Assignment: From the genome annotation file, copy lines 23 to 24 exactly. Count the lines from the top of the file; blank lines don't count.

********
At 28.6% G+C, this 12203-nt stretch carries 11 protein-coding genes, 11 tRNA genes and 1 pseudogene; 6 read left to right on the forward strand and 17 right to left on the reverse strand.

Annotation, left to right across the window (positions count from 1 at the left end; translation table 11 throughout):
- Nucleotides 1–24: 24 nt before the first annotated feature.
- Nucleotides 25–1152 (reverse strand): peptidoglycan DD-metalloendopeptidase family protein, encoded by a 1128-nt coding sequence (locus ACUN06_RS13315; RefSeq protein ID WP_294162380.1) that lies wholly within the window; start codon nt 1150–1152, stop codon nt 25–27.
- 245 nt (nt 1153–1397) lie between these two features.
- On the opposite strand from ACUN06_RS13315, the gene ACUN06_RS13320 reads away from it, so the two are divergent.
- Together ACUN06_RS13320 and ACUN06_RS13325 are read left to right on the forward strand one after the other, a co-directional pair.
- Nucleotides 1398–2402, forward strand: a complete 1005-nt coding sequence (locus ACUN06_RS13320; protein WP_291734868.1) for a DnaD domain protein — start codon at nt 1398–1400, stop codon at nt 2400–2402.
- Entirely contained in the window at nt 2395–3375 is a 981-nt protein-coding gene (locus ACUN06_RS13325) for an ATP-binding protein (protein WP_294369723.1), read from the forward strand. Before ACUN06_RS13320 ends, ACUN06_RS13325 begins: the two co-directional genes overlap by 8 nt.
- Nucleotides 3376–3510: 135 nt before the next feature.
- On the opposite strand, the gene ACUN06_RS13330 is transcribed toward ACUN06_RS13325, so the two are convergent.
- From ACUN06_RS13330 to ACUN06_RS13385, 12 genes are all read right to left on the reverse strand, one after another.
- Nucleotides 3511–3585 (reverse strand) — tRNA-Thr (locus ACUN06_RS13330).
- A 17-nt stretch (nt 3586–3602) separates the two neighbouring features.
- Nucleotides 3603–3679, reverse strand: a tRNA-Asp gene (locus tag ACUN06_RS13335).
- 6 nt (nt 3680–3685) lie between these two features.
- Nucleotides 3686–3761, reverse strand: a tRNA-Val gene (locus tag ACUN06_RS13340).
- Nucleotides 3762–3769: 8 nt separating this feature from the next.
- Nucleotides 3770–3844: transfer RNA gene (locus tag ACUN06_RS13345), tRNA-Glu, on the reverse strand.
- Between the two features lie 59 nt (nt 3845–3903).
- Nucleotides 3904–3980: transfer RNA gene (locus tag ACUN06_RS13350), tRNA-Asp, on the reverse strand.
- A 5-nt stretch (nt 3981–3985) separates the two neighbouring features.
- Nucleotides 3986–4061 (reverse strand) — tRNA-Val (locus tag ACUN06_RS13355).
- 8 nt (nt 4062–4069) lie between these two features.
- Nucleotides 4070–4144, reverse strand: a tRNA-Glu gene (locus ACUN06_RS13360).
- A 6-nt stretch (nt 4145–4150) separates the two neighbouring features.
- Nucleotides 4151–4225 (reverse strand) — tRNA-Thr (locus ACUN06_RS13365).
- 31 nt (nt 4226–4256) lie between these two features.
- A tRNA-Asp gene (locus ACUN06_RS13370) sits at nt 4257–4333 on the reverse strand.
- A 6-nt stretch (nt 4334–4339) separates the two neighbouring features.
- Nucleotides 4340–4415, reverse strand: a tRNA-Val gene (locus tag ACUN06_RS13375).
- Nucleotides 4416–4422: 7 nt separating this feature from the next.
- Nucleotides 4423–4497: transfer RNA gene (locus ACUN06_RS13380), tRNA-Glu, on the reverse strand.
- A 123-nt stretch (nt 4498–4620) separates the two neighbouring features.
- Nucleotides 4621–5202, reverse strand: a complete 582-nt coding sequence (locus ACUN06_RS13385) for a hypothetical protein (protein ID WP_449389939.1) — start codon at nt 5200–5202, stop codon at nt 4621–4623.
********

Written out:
- Nucleotides 3986–4061 (reverse strand) — tRNA-Val (locus tag ACUN06_RS13355).
- 8 nt (nt 4062–4069) lie between these two features.